When it rains, it pours. Eric Cantor endorsed Mitt Romney ahead of the Virginia primary on Super Tuesday, a primary that Romney already leads by 43 points in the latest Marist poll. In Oklahoma, Romney has run about 20 points back of Rick Santorum in polling that’s two weeks old or older, but Romney scored a big endorsement from fiscal conservative Sen. Tom Coburn:
In life, and especially politics, our choices are seldom perfect and often difficult. But it is critically important to make a choice and support the person who is best equipped to solve the urgent problems before us. In my view, that person is Mitt Romney.
From my experience, Washington tends to be divided between two groups — leaders and career politicians. Leaders tend to have a wealth of real-world experience outside of politics and are in office to give rather than take something from their position. Career politicians, on the other hand, mean well but are ill-equipped to solve problems. Their greatest skill is getting re-elected.
I’m proud to support Romney because he is a leader. What Romney has done in his 25 years in the private sector is precisely what we need a president to do in Washington. Romney has done hard things. He has turned businesses around, told people hard truths about what needed to be done, inspired confidence and overcome excuses. Romney is not a career politician or a career legislator. As a former governor and business leader, he is an executive who knows how to use executive power.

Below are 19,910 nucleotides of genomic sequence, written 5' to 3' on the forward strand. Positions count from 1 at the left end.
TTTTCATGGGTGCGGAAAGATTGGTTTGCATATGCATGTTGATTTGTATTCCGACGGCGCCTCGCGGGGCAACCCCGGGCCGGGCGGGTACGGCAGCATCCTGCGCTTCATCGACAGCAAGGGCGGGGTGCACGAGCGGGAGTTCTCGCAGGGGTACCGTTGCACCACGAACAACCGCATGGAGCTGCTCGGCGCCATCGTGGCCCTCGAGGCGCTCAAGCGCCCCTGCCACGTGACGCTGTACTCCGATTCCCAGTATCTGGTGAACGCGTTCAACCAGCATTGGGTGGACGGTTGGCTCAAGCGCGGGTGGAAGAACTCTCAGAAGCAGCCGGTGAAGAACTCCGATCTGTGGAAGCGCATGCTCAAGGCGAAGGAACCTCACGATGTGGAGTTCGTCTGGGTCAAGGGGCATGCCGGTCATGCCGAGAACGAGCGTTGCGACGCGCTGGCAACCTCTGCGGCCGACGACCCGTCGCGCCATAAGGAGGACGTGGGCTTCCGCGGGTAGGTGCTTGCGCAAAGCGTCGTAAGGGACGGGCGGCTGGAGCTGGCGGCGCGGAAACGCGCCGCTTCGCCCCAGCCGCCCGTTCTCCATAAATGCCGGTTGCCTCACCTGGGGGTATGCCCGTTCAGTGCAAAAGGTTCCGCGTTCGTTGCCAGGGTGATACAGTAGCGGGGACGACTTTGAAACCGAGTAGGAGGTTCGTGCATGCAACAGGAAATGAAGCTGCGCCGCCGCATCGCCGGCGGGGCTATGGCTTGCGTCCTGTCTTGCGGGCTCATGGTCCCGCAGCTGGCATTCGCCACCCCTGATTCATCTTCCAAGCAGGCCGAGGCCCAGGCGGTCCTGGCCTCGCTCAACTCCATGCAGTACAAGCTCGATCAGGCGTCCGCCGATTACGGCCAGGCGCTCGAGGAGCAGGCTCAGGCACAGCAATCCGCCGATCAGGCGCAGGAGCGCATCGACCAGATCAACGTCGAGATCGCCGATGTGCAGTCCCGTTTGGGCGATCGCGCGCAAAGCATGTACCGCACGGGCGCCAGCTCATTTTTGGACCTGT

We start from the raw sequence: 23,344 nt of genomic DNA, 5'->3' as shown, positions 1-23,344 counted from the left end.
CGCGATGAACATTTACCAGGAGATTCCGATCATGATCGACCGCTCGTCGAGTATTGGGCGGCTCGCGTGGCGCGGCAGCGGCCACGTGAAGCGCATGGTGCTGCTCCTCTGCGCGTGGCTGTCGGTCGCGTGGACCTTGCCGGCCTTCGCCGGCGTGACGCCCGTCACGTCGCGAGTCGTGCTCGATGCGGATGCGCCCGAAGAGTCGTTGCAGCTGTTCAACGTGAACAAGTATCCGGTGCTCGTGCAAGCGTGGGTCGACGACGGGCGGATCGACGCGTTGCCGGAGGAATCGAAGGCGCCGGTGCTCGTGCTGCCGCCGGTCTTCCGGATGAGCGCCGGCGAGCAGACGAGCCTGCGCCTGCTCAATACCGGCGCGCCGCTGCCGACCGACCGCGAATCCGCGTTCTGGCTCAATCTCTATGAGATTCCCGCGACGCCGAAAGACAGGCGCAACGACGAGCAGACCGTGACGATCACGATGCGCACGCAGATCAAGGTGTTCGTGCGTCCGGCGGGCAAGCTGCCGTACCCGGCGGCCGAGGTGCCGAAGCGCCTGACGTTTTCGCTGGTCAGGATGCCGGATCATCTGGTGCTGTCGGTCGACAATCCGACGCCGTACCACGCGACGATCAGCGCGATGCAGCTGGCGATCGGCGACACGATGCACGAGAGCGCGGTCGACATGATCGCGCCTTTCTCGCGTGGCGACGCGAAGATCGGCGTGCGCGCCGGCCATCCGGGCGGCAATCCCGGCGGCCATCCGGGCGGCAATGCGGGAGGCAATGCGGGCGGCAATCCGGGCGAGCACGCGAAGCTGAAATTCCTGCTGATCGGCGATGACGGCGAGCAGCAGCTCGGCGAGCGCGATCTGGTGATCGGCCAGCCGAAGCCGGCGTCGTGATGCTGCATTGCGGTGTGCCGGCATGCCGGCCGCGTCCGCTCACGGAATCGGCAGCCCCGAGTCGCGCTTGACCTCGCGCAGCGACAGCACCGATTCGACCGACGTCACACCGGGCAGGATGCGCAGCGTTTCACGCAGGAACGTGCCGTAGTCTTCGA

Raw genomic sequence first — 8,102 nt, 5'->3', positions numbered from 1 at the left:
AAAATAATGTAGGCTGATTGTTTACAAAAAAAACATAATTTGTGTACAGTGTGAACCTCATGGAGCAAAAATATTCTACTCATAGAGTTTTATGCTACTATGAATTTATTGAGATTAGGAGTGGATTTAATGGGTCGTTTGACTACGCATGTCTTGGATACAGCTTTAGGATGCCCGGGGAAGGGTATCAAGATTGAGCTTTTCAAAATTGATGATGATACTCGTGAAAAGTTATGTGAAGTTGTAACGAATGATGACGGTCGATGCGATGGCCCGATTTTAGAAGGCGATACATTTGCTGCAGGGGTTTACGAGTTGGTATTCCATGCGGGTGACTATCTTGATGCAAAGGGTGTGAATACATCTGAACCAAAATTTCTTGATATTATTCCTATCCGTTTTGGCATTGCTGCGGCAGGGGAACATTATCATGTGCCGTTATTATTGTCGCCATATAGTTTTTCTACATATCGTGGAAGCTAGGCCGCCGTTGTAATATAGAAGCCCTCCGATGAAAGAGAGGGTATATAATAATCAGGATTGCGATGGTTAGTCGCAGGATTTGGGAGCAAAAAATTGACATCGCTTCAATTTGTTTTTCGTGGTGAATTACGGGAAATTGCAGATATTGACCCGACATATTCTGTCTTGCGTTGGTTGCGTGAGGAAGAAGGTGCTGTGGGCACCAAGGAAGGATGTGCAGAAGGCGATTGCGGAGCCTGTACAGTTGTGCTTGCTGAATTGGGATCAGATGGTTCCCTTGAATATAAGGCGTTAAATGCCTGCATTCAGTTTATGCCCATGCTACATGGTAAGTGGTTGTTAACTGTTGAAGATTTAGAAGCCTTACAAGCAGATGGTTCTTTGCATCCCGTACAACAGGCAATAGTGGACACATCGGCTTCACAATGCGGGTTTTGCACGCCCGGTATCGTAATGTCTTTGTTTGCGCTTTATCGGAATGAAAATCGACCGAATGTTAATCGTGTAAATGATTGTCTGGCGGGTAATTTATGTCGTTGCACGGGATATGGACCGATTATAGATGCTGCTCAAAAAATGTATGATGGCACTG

My endorsement is in no way an instruction on how Oklahomans should vote. Yet having served with the other candidates, I do know something about the field. Each candidate has admirable qualities. However, on too many occasions I have seen each behave like career politicians rather than leaders. The most important test for anyone in public life is what they do with power. Too often, the other candidates displayed political expediency rather than moral courage and rationalized poor decisions that put Republicans ahead of the republic.
The last survey taken in Oklahoma put Santorum up by 25 points (Rasmussen), but that was taken before the last debate, and before Romney won two primaries (Arizona and Michigan) and two caucuses (Wyoming and Washington). Getting Coburn’s backing might get attention from Sooner voters, even if Coburn says it’s not an “instruction” on how they should vote on Tuesday. Having that kind of boost two days before the primary has to help Romney, if only to get closer to Santorum and a better delegate split in the proportional primary on Tuesday.
Recall, though, that the other Senator from Oklahoma has refrained from endorsing but has spoken highly of Santorum. I interviewed Senator James Inhofe just before CPAC almost four weeks ago, and he emphasized that only Santorum met all four of his priorities for this election:
Endorsements may not move the needle far enough for Romney to make up twenty points, but that depends on whether he was still that far back by this weekend. It may improve his delegate haul, and it at least makes Oklahoma a little more interesting than it was before now.